Turn Back the Pages is a biweekly feature where I spotlight a comic that is not fresh and new. It may have come out a few months ago or even a few years ago. Maybe it was hyped and popular, or maybe it was an underappreciated gem. Whatever the case, it’ll be a great comic that’s well worth a read.
“Kristen,” you say, “I’m tired of superheroes.”
I know, I know. You’d never really say that. Superheroes are awesome. But let’s say you wanted to try something a little different, something unlike anything you’ve ever read before. Then have I got the comic for you.
Chew by John Layman and Rob Guillory is such a unique book. I’m not sure how to categorize it. Crime fiction? Science fiction? Humor? I don’t know, but whatever it is, it’s awesome.
In a world where 116 million people died from bird flu (or what the government claimed was bird flu. It’s a conspiracy!), the sale and consumption of poultry is illegal, and underground restaurants that serve chicken dinners have cropped up like speakeasies.
Crazy enough for you yet? Because it gets better.
The Weird Powers
Our hero is Tony Chu, and he’s cibopathic. What’s that mean? To quote the first issue, “That means he can take a bite of an apple, and get a feeling in his head about what tree it grew from, what pesticides were used on the crop, and when it was harvested. Or he could eat a hamburger, and flash onto something else entirely.” The only food he can eat without his powers acting up is canned beets, so he’s pretty much blessed with suck, as TV Tropes would say.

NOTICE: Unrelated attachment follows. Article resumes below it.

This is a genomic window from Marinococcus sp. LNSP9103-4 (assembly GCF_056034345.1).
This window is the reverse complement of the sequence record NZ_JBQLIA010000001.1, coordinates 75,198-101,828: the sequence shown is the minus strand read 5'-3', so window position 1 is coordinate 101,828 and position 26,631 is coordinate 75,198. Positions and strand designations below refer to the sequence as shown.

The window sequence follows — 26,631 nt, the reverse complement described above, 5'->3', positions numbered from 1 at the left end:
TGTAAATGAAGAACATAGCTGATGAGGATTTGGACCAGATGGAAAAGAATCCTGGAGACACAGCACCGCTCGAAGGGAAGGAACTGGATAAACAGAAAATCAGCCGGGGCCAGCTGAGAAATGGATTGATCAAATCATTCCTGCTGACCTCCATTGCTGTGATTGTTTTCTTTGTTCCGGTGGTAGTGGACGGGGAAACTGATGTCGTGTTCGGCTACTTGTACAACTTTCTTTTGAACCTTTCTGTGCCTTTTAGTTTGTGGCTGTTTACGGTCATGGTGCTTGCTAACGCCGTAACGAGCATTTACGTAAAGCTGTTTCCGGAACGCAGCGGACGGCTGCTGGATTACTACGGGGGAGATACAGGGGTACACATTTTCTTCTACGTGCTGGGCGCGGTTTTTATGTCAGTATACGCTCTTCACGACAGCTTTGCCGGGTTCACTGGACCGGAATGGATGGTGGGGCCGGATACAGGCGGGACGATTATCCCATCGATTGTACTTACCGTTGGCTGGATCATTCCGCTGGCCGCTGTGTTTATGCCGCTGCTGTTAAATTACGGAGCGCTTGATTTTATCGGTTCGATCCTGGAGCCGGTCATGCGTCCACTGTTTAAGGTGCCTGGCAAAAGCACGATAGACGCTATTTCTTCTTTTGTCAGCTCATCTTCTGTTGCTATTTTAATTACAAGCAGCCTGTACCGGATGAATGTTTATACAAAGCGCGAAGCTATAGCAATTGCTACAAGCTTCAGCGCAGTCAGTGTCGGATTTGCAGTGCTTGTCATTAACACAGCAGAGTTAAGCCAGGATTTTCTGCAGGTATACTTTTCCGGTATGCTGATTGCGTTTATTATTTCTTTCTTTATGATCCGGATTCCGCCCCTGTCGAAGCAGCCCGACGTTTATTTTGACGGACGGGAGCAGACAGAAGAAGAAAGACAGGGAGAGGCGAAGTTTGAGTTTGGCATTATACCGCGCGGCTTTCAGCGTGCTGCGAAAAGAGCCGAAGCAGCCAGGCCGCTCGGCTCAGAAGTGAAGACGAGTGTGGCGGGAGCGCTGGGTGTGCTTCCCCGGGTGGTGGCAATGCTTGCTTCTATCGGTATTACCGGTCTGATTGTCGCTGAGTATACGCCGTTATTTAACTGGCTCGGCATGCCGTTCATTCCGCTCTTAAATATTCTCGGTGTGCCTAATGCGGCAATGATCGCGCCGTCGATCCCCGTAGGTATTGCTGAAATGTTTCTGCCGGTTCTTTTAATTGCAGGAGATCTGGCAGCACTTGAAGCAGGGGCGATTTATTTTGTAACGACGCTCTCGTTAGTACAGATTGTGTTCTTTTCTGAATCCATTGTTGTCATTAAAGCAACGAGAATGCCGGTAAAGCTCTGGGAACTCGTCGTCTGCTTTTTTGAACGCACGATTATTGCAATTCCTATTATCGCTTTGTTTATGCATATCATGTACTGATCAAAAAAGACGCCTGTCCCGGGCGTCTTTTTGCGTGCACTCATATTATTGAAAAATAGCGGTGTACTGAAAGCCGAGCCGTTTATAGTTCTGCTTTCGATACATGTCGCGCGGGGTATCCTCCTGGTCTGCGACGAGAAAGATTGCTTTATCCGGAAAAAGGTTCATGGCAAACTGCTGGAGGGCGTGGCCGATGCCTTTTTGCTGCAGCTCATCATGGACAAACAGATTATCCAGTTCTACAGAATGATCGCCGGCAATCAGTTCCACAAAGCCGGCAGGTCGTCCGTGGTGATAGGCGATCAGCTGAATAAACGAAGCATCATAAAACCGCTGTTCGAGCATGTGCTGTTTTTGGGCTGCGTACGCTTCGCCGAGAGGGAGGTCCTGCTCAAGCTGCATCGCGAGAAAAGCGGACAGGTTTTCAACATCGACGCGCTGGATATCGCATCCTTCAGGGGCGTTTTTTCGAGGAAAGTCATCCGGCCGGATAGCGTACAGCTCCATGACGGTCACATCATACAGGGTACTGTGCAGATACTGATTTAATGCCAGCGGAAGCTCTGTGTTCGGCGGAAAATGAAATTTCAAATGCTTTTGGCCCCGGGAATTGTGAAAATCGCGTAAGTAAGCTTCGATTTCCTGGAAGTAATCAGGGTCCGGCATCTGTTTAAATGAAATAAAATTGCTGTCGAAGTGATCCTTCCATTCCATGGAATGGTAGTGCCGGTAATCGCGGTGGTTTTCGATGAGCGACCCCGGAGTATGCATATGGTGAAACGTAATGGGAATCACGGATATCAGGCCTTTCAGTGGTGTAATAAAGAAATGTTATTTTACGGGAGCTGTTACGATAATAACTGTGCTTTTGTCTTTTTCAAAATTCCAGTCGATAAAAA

Tony’s also a cop, and it doesn’t take long for his abilities to be turned to crime-fighting. Since he has to taste something to get a psychic impression, this ends up with him eating some very gross stuff. Just…the grossest stuff. If you’re squeamish, this is not the book for you.
The Hard-boiled Detective Story
The character dynamics are fun. Tony has a hotheaded cyborg partner, a boss who hates him to comically extreme extents, and a perky food reporter love interest (who has neat culinary-related powers of her own). The plot has all the twists you’d expect from a book that could fit in the mystery/conspiracy genre, and there are lots of schemes Tony foils that hint at larger intrigues. The whole thing has a sort of dark, noir atmosphere yet somehow manages to support some really over-the-top humor. It’s a weird book, but weird in a good way.
If you’re interested, start with volume 1 and see where it takes you. I guarantee it’ll be to a place you don’t expect.
Have you read Chew? Have you read anything even remotely like Chew? Let me know your thoughts in the comments.